Chicago, IL
Almost Bastille Day, 2K03

Tha LATE RIde has been going on in Chicago for around 15 years.
I first rode in it in '91, but this is only the second time. I was busy, OK?

The ride activities start at Midnight, including awards for fancy helmets and lights. Also,
this year there was a competent bar band to get everyone in the mood to ride.
Apparently, covers of "Crazy Train" have been found to be the right music
to get overnight bike riders in the proper frame of mind. Go figure.

Picking up material in Grant Park, Seasrs Tower in the background.


More packet Pickup. The order of starting for the thousands (5K? 10K? Dunno.) of riders was: Blue, Green, Red, Orange, and Yellow (?). I was in the Red group, but didn't realize that until later.


Le Bicyclette, with flash. Notice all the nice reflective tape. Plus, the helmet hanging from the handlebars.


Le Bicyclette, without flash. Notice the chemlights, in red and blue.


That's the moon, alright. Plus, the shadow of the photographer on the bottom left.


Bright lights and the madding crowd.

Right, Pridential Building in the background, lots of popel, But the important part of this picture? The Grant Park Cafe (or whatever the name is) was still open.


I only realized that I was actually part of the Red group (instead of Orange) after the Blue and Green group had started. I thought was at the front of the Orange group. But that became the rear of the Red group. Still, that saved me 20 minutes of waiting for the staggered start. Blue started at 1:30 (I believe), and then the groups went every 20 min. after.

This is the scene on Columbus Avenue at 2AM or so. Way ahead in the distance, the was a guy on a cherry picker, calling out the start. In between, he was entertaining/annoying the crowd. Calling for waves and cheers and such.


Here's where I started with the Red group. You know, it's really hard to take a picture with your right hand, while steering your bike at slow speeds with your left.


We had four lanes on Columbus, then we turned on Randolph and got over to Lake Shore Drive. This is the backup of people climbing slowly up the on ramp.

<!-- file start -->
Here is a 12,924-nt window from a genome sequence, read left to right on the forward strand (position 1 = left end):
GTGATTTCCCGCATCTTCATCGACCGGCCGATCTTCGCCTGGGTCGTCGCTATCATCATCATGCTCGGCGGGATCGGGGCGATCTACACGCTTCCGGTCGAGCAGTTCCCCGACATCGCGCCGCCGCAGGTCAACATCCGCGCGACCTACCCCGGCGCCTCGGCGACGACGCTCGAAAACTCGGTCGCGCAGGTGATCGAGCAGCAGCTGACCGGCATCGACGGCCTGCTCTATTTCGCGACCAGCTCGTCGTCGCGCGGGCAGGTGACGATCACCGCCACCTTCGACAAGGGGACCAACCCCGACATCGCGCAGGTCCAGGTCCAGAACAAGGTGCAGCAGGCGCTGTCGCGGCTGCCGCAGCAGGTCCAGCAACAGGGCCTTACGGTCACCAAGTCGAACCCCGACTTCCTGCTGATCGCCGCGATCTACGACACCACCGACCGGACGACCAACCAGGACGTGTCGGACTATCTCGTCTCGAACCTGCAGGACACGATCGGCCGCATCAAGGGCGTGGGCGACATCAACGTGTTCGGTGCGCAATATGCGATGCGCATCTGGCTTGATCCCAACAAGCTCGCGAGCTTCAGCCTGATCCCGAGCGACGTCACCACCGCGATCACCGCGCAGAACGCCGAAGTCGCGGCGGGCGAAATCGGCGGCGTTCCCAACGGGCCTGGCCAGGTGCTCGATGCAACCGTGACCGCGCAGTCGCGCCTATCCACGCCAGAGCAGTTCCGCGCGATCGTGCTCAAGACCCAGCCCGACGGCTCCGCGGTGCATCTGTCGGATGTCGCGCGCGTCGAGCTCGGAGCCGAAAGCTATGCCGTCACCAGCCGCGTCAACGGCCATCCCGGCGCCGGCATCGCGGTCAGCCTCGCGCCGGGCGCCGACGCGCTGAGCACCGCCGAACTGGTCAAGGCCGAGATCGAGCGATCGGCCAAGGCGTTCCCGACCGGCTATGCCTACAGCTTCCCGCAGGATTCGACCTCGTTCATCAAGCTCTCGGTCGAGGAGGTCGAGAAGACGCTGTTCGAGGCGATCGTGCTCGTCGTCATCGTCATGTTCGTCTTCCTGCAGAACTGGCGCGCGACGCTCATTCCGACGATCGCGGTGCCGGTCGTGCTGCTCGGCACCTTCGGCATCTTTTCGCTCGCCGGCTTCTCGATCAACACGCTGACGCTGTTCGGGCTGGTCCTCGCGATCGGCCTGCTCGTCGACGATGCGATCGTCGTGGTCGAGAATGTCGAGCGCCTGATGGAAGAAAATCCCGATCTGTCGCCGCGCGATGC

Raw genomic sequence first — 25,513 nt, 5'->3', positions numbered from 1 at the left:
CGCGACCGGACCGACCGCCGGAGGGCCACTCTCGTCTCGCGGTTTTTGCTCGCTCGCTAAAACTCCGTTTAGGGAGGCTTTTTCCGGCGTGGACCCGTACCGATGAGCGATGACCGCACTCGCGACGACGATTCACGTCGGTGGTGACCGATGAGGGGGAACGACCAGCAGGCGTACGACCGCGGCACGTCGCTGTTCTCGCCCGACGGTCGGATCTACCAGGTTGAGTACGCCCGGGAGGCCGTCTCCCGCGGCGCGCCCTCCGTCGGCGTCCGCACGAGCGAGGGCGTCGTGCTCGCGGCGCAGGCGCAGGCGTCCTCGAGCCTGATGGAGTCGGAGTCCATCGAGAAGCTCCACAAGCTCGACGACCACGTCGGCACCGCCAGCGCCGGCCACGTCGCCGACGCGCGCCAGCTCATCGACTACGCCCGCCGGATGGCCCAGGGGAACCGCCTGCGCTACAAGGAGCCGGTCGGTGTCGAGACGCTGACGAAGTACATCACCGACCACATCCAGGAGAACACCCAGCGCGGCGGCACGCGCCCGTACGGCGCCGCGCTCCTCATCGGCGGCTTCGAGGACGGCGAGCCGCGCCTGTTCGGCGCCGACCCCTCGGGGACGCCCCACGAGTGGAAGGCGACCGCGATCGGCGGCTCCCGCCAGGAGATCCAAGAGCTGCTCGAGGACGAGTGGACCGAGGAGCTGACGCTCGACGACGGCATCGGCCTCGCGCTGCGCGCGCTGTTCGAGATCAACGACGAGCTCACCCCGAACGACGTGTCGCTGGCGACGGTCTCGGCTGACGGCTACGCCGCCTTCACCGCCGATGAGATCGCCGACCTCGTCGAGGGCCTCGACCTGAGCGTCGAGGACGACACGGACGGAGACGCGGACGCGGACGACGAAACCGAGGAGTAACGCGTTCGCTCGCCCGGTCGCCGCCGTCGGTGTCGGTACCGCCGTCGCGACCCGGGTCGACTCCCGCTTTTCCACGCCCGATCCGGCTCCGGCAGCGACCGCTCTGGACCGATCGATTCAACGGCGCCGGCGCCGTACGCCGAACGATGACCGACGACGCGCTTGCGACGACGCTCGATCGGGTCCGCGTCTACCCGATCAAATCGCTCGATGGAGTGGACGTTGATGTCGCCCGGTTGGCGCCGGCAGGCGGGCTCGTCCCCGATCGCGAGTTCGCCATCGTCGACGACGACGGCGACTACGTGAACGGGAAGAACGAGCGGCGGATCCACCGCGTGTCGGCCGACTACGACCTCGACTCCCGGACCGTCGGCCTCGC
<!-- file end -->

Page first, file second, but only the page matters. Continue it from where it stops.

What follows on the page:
I stopped to take this shot, because I have a very similar one from "Bike the Drive". (Look to your right!)


Bike the Drive, a 2 year old event. This was June 15th.

In both cases, LSD was shut down to car traffic. In the case of Bike the Drive, it was both sides of the Drive.

Also, it was day.

I also should point out that the pic above came right after I got past the first accident of the night. An older woman was sprawled out in the headlights of a support minivan, while volunteers looked at her and waited for professional help.

No visible blood or broken bones, but it looked like she hadn't been wearing a helmet. There were a lot of folks not wearing helmets, though less than on Bike the Drive. Both rides required that helmets be worn, and LATE Ride even had Village Cycle renting helmets to people who didn't own one. And still some folks rode in bare heads.

You know, I hate wearing a helmet, but in a crowd of 5K, with varying levels of skill, in the DARK, how could you NOT wear a helmet?


This isn't a very good shot, but it's the only one worth showing wher I was holding the camera in one hand, and pointing it behind me.

(Above left, above right, right, below left)

This is the first rest stop, where the ride got off LSD at Bryn Mawr. During Bike ther Drive, this is where you turned around and headed south. LATE ride headed west on Bryn Mawr.

Below, you can see the crowd waiting for a banana and a bottle of water. I quickly decided that waiting in the line sounded like a crappy idea. Plus, I had a water backpack, so didn't really need the help.